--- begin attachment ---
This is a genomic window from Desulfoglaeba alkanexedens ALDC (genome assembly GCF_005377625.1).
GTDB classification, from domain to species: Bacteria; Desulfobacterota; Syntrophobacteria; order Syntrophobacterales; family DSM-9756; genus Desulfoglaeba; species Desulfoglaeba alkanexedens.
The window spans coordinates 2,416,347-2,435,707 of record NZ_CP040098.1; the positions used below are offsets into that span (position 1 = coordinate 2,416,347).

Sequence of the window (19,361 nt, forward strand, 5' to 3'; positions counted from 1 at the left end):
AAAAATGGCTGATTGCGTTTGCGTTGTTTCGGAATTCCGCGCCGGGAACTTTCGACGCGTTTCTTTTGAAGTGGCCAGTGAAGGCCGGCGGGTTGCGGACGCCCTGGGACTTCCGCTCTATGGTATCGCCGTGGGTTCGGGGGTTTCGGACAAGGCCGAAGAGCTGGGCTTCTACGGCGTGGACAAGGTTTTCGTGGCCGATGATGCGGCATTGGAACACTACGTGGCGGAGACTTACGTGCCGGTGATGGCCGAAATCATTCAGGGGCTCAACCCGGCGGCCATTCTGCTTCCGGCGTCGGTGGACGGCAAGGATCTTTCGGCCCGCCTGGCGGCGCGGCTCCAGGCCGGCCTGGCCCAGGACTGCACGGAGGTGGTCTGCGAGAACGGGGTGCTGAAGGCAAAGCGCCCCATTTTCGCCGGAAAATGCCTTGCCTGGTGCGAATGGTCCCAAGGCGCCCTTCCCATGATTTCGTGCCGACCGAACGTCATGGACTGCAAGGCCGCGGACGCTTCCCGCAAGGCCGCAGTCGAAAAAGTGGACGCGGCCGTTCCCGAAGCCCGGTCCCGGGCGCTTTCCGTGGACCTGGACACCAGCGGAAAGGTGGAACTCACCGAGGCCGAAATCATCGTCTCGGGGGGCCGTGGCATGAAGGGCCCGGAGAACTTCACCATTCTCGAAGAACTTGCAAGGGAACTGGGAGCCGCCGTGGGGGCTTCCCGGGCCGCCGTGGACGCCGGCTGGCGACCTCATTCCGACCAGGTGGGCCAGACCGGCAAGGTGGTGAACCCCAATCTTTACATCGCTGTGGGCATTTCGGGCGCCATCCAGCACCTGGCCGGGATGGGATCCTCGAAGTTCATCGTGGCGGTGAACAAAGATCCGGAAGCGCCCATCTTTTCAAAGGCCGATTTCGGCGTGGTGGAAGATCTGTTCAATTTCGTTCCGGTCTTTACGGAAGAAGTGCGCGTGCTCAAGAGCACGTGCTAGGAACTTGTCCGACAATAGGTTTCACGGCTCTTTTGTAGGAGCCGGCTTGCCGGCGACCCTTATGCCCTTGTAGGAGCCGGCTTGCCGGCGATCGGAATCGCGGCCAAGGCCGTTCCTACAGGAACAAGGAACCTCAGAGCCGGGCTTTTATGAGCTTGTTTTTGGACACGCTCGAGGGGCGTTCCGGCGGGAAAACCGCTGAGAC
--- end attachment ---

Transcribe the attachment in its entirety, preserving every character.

This is a genomic window from Desulfoglaeba alkanexedens ALDC (genome assembly GCF_005377625.1).
GTDB classification, from domain to species: Bacteria; Desulfobacterota; Syntrophobacteria; order Syntrophobacterales; family DSM-9756; genus Desulfoglaeba; species Desulfoglaeba alkanexedens.
The window spans coordinates 2,416,347-2,435,707 of record NZ_CP040098.1; the positions used below are offsets into that span (position 1 = coordinate 2,416,347).

Sequence of the window (19,361 nt, forward strand, 5' to 3'; positions counted from 1 at the left end):
AAAAATGGCTGATTGCGTTTGCGTTGTTTCGGAATTCCGCGCCGGGAACTTTCGACGCGTTTCTTTTGAAGTGGCCAGTGAAGGCCGGCGGGTTGCGGACGCCCTGGGACTTCCGCTCTATGGTATCGCCGTGGGTTCGGGGGTTTCGGACAAGGCCGAAGAGCTGGGCTTCTACGGCGTGGACAAGGTTTTCGTGGCCGATGATGCGGCATTGGAACACTACGTGGCGGAGACTTACGTGCCGGTGATGGCCGAAATCATTCAGGGGCTCAACCCGGCGGCCATTCTGCTTCCGGCGTCGGTGGACGGCAAGGATCTTTCGGCCCGCCTGGCGGCGCGGCTCCAGGCCGGCCTGGCCCAGGACTGCACGGAGGTGGTCTGCGAGAACGGGGTGCTGAAGGCAAAGCGCCCCATTTTCGCCGGAAAATGCCTTGCCTGGTGCGAATGGTCCCAAGGCGCCCTTCCCATGATTTCGTGCCGACCGAACGTCATGGACTGCAAGGCCGCGGACGCTTCCCGCAAGGCCGCAGTCGAAAAAGTGGACGCGGCCGTTCCCGAAGCCCGGTCCCGGGCGCTTTCCGTGGACCTGGACACCAGCGGAAAGGTGGAACTCACCGAGGCCGAAATCATCGTCTCGGGGGGCCGTGGCATGAAGGGCCCGGAGAACTTCACCATTCTCGAAGAACTTGCAAGGGAACTGGGAGCCGCCGTGGGGGCTTCCCGGGCCGCCGTGGACGCCGGCTGGCGACCTCATTCCGACCAGGTGGGCCAGACCGGCAAGGTGGTGAACCCCAATCTTTACATCGCTGTGGGCATTTCGGGCGCCATCCAGCACCTGGCCGGGATGGGATCCTCGAAGTTCATCGTGGCGGTGAACAAAGATCCGGAAGCGCCCATCTTTTCAAAGGCCGATTTCGGCGTGGTGGAAGATCTGTTCAATTTCGTTCCGGTCTTTACGGAAGAAGTGCGCGTGCTCAAGAGCACGTGCTAGGAACTTGTCCGACAATAGGTTTCACGGCTCTTTTGTAGGAGCCGGCTTGCCGGCGACCCTTATGCCCTTGTAGGAGCCGGCTTGCCGGCGATCGGAATCGCGGCCAAGGCCGTTCCTACAGGAACAAGGAACCTCAGAGCCGGGCTTTTATGAGCTTGTTTTTGGACACGCTCGAGGGGCGTTCCGGCGGGAAAACCGCTGAGAC